Hay Fever Answers--5 Ways to Tell Hay Fever From Other Allergies

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Hay fever can be a confusing condition to understand and identify. With so many confusing names for it and symptoms associated with it, misunderstanding is common. Here are 5 ways to differentiate between it and other allergies.

Hay fever is misnamed because it does not relate to hay nor does it usually involve a fever. The condition got misnamed years ago because many of the symptoms that are associated with it occurred while people were harvesting hay, and the term continues to be used today.

It's in the Air--Allergies can be triggered in a variety of ways; some by foods that are ingested, others by contact with the skin (contact dermatitis). The correct medical term for this condition is allergic rhinitis which means nasal inflammation. The inflamed nasal passages occur because the allergens that trigger the allergic reactions for this condition are airborne and are most commonly inhaled.

Clear Mucous---Even though excess mucous in the nose and throat are symptoms that this condition shares with colds, it is generally clear when associated with this type of allergy. However, if the sinuses become infected it often becomes green or yellow in color.

Occurrence of Symptoms---Symptoms, by definition of allergies, are a reaction. So if your hay fever is triggered by indoor allergens such as dust, dust mites and pet dander, you will notice an immediate response such as sneezing, congestion, coughing, and/or watering eyes. If the triggers are outdoors you will experience fewer symptoms indoors and more reaction outdoors.

Seasonal Spikes---If you are aware of increased symptoms and discomfort during spring, summer, and/or fall, it is very likely that you have sensitivity to tree and flower pollen in the spring, grass pollen in the summer, and weed pollen (probably ragweed) in the fall. These spikes in symptoms are one of the most accurate ways to determine that what you're suffering from is hay fever.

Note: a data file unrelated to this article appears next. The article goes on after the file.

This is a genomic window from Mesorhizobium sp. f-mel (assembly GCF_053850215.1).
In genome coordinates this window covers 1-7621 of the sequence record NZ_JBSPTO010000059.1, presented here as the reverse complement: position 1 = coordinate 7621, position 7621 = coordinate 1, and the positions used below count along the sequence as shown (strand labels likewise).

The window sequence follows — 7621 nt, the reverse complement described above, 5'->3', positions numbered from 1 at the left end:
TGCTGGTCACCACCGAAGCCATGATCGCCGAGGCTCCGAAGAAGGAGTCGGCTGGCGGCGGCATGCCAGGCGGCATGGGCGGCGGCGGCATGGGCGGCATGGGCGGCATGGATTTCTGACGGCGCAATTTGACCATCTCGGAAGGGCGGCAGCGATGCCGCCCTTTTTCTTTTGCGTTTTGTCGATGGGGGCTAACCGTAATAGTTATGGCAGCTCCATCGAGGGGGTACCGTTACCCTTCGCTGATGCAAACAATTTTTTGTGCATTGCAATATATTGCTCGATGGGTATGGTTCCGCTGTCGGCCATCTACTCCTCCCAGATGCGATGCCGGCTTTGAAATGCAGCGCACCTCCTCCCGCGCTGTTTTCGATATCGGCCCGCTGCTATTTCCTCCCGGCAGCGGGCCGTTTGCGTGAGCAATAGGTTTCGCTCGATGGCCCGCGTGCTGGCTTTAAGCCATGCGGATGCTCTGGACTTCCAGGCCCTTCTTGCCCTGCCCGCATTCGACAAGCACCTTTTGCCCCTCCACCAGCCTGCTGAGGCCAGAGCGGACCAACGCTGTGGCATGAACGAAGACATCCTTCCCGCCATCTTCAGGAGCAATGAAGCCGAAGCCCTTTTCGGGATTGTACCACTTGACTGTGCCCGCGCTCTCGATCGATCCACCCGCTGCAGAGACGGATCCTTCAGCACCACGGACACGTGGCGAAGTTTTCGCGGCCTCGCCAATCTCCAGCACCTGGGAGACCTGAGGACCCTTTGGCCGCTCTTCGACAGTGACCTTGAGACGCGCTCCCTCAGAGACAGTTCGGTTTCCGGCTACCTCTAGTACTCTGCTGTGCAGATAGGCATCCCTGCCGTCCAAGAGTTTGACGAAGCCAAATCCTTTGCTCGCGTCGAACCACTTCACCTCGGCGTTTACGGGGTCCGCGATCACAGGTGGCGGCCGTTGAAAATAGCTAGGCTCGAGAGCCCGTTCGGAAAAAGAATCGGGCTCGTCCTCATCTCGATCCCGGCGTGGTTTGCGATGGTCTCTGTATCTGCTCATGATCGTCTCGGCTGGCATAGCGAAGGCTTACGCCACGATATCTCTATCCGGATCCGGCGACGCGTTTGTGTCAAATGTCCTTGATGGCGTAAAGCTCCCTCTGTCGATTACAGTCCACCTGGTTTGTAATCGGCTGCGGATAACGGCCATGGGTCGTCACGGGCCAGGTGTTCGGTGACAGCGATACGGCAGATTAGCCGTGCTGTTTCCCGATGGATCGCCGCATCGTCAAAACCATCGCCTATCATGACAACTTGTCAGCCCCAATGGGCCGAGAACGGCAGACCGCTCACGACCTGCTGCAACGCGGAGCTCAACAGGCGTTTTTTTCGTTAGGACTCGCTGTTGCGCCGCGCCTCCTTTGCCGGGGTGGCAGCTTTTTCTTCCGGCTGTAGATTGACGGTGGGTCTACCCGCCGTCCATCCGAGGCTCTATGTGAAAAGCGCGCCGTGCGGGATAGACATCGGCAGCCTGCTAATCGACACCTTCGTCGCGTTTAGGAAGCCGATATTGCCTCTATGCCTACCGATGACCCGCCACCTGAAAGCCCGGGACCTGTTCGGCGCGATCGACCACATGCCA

Things That Make It Better---If you find that symptoms are greatly eased by over-the-counter antihistamines, keeping indoor air cleaner with an air purifier, staying away from the allergens that you suspect are causing the problem (either indoor or outdoor) helps you be more comfortable, then chances are allergic rhinitis is what you have.

Reducing your exposure to the irritants that cause you problems is one of the best natural solutions. It is impossible to completely avoid the triggers.

Filtering the air with high efficiency particle arresting (or HEPA) filtration is a proactive yet non-invasive way to insure that you are able to maintain a high quality of life all the time.

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Debbie Davis has 9428 articles online and 6 fans

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Hay Fever Answers--5 Ways to Tell Hay Fever From Other Allergies

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This article was published on 2010/09/14